In 2005, GlaxoSmithKline, manufacturer of Goody's Headache Powder, a NASCAR sponsor since 1977, expanded their long-term sponsorship by adding their Nicorette brand of smoking cessation product as a NASCAR official sponsor, and signed with Chip Ganassi Racing and also longtime Goody's Headache Powder (another GSK brand) spokesman and former smoker, Richard Petty would lead their "Commit to Quit" program.


GSK changed its marketing program in 2006, moving to other brands with Ganassi Racing, while Jeff Gordon became GSK's Nicorette leader, with a Nicorette car for two races.


GSK withdrew the Goody's Headache Powders affiliation with NASCAR at the end of the 2006 season because NASCAR wanted a more "national" brand of pain reliever (that status went to Johnson & Johnson). This made Nicorette GSK's exclusive brand with NASCAR, and they expanded their sponsorship with Gordon, fielding a Nicorette car for more races, including one race where the Nicorette colors promoted a different flavour of Nicorette. Johnson & Johnson (NYSE: JNJ) is a global American pharmaceutical, medical devices and consumer packaged goods manufacturer founded in 1886. ...


North American Open Wheel Racing

As a result of the Master Settlement Agreement, drivers under the age of eighteen years of age are prohibited from racing in events in which tobacco sponsorship is on a competitor's car or a series sponsor, which has resulted in many controversies as drivers under 18 have been affected by the ruling. Image File history File links Gnome_globe_current_event. ... Image File history File links This is a lossless scalable vector image. ... Image File history File links Broom_icon. ...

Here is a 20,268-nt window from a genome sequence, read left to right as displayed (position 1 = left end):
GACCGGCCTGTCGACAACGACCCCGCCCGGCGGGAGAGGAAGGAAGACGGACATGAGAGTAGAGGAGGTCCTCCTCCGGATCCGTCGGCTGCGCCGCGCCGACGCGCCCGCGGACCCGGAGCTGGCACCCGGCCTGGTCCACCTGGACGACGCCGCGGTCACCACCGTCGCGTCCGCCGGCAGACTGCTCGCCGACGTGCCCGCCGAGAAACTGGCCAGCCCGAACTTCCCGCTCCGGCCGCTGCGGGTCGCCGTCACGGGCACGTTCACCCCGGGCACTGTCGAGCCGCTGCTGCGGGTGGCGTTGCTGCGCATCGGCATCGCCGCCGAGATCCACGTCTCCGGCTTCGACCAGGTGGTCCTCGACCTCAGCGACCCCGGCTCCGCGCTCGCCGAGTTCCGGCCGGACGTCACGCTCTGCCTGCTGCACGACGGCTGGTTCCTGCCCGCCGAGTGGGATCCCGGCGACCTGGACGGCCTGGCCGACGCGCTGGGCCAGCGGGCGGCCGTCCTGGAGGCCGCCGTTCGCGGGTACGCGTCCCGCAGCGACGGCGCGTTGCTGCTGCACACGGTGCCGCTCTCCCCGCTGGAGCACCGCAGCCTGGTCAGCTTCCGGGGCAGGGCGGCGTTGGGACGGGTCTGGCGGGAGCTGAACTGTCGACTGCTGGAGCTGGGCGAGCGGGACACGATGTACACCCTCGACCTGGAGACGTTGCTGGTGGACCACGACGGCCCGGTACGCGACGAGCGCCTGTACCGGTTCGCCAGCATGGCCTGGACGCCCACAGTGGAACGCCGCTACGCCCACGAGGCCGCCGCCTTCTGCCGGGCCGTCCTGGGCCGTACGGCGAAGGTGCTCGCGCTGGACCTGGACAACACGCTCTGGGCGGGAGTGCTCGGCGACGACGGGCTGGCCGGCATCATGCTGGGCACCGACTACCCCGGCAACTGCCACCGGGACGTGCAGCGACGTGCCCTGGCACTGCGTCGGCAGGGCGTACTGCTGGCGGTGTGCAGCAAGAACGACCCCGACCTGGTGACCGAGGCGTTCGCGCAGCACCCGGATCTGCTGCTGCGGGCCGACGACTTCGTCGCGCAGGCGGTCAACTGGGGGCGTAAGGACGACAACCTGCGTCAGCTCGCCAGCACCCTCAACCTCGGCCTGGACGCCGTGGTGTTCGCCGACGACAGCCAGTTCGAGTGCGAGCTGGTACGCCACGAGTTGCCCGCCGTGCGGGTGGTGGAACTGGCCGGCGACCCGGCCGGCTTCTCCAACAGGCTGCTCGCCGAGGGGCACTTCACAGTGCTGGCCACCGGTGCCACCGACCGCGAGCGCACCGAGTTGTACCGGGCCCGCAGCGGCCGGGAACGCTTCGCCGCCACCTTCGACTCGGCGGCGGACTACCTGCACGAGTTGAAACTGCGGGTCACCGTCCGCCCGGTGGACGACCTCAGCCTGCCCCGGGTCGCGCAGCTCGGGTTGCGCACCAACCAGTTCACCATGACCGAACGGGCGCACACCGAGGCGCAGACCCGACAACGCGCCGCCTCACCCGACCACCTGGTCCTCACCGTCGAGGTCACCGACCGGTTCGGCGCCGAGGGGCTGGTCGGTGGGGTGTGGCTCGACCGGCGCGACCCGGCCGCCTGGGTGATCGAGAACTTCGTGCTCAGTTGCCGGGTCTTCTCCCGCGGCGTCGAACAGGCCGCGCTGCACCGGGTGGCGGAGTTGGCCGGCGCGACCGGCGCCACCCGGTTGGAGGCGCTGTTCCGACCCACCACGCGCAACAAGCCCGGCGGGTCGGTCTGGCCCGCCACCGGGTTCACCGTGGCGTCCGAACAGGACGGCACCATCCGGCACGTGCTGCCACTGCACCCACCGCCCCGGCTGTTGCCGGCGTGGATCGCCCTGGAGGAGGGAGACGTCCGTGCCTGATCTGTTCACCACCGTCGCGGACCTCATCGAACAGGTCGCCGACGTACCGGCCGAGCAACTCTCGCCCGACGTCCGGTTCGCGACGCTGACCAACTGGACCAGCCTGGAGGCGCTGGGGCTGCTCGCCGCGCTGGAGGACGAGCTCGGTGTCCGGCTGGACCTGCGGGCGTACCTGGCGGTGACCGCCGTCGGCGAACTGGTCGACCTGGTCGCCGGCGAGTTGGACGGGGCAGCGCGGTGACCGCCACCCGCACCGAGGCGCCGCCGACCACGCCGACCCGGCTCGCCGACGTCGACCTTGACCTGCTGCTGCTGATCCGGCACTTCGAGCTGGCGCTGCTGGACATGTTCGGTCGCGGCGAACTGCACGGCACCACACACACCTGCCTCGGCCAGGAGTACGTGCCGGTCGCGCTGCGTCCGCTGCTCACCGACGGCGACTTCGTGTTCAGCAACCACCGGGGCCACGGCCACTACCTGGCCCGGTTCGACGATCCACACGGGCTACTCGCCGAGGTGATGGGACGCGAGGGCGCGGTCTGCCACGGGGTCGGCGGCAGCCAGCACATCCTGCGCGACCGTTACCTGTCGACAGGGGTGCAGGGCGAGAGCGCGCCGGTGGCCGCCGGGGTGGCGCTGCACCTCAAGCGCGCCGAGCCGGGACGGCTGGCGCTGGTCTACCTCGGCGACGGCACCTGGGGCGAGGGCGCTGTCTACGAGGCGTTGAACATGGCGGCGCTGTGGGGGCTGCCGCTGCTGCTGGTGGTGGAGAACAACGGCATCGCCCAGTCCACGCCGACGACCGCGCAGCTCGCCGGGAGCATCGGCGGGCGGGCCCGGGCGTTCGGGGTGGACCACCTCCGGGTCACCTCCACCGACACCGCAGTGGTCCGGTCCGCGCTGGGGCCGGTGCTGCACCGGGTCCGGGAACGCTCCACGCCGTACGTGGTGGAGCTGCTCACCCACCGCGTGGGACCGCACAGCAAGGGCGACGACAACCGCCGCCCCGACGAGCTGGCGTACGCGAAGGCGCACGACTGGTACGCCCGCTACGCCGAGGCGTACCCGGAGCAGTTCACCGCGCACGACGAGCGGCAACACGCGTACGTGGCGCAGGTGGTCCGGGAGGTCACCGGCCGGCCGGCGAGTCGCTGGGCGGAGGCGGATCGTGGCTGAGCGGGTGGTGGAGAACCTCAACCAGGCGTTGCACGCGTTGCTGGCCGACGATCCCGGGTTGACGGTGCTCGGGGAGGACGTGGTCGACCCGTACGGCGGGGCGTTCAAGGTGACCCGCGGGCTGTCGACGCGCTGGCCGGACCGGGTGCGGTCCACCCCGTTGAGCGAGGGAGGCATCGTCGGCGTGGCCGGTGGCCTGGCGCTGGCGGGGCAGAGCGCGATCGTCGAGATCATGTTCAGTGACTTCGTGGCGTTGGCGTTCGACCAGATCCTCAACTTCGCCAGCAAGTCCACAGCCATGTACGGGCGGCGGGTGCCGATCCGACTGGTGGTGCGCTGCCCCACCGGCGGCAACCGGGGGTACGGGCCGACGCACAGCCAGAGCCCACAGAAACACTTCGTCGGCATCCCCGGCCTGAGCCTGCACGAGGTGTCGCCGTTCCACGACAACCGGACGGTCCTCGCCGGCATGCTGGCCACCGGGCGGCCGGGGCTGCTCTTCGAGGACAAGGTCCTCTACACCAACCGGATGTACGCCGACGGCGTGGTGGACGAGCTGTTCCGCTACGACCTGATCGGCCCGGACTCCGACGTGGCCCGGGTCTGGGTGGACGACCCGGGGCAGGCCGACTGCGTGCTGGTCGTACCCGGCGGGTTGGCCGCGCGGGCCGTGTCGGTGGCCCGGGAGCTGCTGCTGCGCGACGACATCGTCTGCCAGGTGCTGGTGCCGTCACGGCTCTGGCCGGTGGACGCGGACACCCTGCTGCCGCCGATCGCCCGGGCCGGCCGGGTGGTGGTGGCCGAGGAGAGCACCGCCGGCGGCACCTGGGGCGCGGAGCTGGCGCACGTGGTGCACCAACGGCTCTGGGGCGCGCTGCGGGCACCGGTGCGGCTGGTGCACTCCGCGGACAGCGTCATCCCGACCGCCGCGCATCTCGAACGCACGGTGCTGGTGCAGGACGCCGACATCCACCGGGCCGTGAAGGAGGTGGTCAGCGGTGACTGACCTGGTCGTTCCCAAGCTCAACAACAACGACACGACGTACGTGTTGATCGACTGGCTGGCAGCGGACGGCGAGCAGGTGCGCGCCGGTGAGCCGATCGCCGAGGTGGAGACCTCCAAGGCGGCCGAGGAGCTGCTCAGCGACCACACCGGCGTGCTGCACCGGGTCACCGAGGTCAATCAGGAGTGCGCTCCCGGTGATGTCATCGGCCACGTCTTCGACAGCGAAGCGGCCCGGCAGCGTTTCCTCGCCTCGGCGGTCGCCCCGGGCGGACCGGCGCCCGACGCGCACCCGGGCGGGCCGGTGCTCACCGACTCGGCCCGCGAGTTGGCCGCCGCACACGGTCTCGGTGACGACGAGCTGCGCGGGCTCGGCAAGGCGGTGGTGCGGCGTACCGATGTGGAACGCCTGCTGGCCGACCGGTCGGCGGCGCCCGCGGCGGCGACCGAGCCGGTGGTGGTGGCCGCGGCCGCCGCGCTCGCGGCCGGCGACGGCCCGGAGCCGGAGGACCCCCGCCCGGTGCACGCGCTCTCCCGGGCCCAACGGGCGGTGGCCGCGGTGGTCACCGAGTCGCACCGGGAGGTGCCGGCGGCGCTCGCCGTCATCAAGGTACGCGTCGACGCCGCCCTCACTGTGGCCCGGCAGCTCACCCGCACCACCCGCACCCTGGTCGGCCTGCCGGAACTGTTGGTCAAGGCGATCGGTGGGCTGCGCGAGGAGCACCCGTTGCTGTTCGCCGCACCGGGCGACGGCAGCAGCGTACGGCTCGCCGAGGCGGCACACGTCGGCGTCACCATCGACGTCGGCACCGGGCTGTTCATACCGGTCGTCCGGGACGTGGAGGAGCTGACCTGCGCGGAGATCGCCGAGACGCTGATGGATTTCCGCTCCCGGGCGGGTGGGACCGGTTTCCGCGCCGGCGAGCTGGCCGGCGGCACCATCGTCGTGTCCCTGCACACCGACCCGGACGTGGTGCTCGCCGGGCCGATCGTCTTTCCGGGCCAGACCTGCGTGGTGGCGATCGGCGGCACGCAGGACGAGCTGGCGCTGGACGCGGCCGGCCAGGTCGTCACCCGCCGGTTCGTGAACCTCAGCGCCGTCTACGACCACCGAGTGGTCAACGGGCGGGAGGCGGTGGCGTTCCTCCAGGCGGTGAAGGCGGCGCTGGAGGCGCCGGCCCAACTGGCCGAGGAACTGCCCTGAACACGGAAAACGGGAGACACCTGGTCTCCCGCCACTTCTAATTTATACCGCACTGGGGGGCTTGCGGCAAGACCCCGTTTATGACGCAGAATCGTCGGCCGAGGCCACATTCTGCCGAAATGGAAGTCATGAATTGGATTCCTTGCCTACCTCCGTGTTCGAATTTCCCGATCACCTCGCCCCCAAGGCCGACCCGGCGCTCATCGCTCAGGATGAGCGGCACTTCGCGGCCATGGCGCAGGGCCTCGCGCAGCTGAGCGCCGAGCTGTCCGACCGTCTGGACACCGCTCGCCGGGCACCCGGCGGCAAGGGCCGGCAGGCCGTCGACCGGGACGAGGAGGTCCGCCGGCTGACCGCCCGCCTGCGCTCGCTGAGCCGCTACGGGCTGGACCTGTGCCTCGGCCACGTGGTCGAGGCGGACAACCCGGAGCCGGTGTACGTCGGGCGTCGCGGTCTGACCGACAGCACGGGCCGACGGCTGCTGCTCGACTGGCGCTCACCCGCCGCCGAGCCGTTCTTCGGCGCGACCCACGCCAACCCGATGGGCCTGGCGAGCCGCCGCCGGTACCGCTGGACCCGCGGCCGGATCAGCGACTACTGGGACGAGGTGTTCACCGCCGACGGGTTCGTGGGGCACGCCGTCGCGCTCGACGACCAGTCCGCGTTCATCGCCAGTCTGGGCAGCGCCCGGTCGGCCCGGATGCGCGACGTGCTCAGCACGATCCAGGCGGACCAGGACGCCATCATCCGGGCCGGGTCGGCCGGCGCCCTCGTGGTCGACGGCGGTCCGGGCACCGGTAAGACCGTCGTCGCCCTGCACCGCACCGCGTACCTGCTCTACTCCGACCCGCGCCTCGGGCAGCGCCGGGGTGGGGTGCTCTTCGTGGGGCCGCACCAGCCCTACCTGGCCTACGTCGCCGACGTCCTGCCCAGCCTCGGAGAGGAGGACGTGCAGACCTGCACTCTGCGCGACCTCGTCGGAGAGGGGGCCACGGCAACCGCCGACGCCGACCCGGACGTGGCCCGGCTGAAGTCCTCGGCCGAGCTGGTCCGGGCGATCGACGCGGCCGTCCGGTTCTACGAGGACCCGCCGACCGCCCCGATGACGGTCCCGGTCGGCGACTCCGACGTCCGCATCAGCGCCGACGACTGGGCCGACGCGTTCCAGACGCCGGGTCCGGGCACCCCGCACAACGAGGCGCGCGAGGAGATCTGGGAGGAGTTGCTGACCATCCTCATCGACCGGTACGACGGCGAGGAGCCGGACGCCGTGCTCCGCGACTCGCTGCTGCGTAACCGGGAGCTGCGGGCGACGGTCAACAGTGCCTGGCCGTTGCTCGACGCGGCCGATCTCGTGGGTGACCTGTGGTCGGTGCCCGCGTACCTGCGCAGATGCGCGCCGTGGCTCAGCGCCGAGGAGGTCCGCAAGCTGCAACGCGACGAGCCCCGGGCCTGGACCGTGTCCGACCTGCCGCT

In October 2001, during the CART FedEx Championship Series Marlboro 500 presented by Toyota at California Speedway, a NASCAR Craftsman Truck Series race was scheduled on the Saturday of the event. Because CART had cars sponsored by Marlboro, Player's, and Kool, and the race's title sponsor was Marlboro, after the first practice, NASCAR was forced to eject Roush Racing driver Kyle Busch, who was fastest in practice, as he was 16. The MSA requires drivers to be 18, and shortly afterwards, in agreement with Winston (NASCAR's primary sponsor at the time), ruled in all series sanctioned by NASCAR, a driver must be 18. Previously, NASCAR had mandated 18 only for tobacco-sponsored series. (As a result of eliminating tobacco title sponsorships, NASCAR has changed the age minimum, cutting it to 16 in 2007 for the two Grand National and Whelen Modified Tours.) “CART” redirects here. ... The California Speedway is a two-mile, low-banked, D-shaped oval superspeedway in Fontana, California, similar to that of sister track Michigan International Speedway. ... Jeff Burton (99), Elliott Sadler (38), Ricky Rudd (21), Dale Jarrett (88), Sterling Marlin (40), Jimmie Johnson (48), and Casey Mears (41) practice for the 2004 Daytona 500 The National Association for Stock Car Auto Racing (NASCAR) is the largest sanctioning body of motorsports in the United States. ... The NASCAR Craftsman Truck Series is a popular NASCAR racing series that features modified pickup trucks. ... Outside Roush headquarters. ... Kyle Thomas Busch (born May 2, 1985 in Las Vegas, Nevada) is an American race car driver. ... (The NASCAR Whelen Modified Tour was previously named NASCAR Winston Modified Tour and NASCAR Featherlite Modified Series) The NASCAR Whelen Modified Tour (WMT) is a stock car racing series owned and operated by NASCAR in the Modified division. ...